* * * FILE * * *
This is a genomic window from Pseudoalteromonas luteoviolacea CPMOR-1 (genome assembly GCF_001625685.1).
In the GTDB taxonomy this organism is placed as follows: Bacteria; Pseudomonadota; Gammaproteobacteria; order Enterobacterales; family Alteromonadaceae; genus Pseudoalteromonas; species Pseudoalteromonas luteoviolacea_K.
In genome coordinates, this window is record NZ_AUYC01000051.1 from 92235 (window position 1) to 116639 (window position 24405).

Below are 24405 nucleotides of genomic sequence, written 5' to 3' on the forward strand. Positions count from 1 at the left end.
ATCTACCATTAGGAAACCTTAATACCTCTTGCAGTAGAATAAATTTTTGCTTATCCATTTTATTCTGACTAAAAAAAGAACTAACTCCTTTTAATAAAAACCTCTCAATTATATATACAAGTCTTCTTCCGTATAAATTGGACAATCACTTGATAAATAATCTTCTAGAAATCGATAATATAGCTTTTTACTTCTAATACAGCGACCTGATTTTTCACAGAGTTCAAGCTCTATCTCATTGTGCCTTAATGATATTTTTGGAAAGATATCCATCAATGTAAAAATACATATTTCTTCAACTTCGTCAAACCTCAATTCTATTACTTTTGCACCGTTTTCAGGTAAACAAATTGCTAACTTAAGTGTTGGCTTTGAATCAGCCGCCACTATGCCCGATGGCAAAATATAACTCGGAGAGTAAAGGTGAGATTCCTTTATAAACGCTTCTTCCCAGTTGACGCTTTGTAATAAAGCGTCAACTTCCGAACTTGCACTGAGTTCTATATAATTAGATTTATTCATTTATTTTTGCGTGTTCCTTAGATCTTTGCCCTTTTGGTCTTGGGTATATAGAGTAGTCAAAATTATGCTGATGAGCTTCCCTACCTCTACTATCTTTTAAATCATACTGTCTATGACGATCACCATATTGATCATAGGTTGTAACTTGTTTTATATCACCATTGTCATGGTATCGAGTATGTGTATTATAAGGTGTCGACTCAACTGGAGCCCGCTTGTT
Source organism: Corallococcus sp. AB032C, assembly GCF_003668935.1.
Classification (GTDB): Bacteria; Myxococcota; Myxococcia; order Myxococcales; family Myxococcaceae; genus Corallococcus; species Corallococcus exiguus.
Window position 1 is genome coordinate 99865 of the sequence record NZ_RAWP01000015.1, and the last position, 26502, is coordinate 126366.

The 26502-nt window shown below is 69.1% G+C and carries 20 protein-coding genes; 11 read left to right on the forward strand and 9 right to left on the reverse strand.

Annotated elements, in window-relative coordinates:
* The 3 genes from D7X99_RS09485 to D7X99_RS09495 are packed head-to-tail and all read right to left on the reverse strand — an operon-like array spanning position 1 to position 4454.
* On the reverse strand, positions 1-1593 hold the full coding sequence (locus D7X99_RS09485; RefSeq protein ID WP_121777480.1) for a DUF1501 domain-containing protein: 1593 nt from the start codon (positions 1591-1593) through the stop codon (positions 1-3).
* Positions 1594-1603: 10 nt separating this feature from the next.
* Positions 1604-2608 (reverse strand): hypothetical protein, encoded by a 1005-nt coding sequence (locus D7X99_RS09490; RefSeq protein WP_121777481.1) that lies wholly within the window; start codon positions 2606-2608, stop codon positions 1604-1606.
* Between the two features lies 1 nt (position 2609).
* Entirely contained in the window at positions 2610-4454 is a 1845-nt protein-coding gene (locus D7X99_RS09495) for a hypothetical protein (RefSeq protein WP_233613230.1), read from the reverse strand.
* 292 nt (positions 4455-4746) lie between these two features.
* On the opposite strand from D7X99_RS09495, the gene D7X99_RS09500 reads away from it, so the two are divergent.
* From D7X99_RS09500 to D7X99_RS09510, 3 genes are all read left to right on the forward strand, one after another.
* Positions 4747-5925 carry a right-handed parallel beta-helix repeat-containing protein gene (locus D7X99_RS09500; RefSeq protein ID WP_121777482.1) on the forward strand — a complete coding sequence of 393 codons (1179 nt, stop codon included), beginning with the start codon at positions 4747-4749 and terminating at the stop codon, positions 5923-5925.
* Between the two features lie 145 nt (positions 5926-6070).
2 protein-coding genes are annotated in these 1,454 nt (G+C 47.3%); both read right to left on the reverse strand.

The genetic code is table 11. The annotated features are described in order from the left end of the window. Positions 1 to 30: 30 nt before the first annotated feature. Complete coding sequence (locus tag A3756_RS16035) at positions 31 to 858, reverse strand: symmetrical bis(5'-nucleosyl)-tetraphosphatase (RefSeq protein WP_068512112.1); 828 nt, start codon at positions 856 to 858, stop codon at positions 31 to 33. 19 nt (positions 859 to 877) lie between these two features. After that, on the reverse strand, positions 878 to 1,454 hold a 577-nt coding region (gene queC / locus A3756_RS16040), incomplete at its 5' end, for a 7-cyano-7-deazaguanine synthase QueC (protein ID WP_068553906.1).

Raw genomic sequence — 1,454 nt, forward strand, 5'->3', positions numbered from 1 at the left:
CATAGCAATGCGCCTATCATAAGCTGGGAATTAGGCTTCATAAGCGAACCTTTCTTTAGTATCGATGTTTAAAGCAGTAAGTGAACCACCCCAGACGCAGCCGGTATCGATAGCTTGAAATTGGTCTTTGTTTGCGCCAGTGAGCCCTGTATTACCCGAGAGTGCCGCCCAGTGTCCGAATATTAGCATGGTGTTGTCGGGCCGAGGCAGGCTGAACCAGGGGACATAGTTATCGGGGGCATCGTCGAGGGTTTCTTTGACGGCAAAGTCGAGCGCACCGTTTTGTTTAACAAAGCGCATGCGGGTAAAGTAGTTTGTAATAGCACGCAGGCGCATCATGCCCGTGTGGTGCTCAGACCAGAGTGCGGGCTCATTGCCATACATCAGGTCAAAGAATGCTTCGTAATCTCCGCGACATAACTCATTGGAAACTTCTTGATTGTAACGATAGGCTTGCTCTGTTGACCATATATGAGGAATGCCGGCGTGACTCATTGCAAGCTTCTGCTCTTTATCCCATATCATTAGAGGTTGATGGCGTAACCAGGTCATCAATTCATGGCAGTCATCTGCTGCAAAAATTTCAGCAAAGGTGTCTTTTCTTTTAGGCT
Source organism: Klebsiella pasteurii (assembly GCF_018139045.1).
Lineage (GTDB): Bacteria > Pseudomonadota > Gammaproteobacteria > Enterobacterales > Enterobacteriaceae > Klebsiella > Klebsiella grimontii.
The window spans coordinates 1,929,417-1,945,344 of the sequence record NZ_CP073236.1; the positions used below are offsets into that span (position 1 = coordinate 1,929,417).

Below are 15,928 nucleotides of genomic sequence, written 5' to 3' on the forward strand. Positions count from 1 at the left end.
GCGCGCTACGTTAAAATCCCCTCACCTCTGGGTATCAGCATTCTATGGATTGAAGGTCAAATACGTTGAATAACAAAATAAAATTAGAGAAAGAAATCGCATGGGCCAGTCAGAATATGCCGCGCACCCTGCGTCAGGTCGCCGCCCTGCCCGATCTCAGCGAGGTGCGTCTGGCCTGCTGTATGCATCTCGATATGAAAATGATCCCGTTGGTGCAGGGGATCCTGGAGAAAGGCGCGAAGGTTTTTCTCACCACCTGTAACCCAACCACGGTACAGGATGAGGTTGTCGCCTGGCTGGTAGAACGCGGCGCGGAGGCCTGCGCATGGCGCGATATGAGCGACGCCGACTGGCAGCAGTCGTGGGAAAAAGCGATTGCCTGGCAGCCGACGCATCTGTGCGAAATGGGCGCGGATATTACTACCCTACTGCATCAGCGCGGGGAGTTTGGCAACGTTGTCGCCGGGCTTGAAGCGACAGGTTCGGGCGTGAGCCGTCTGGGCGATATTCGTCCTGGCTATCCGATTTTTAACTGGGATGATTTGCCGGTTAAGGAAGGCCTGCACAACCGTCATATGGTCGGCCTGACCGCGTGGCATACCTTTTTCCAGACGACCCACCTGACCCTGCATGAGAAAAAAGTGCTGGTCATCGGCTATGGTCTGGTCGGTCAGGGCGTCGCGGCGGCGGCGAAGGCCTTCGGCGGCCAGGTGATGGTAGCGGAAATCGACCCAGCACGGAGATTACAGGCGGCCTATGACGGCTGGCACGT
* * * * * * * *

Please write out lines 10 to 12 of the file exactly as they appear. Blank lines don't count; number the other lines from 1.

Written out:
Annotated elements, in window-relative coordinates:
* The 3 genes from D7X99_RS09485 to D7X99_RS09495 are packed head-to-tail and all read right to left on the reverse strand — an operon-like array spanning position 1 to position 4454.
* On the reverse strand, positions 1-1593 hold the full coding sequence (locus D7X99_RS09485; RefSeq protein ID WP_121777480.1) for a DUF1501 domain-containing protein: 1593 nt from the start codon (positions 1591-1593) through the stop codon (positions 1-3).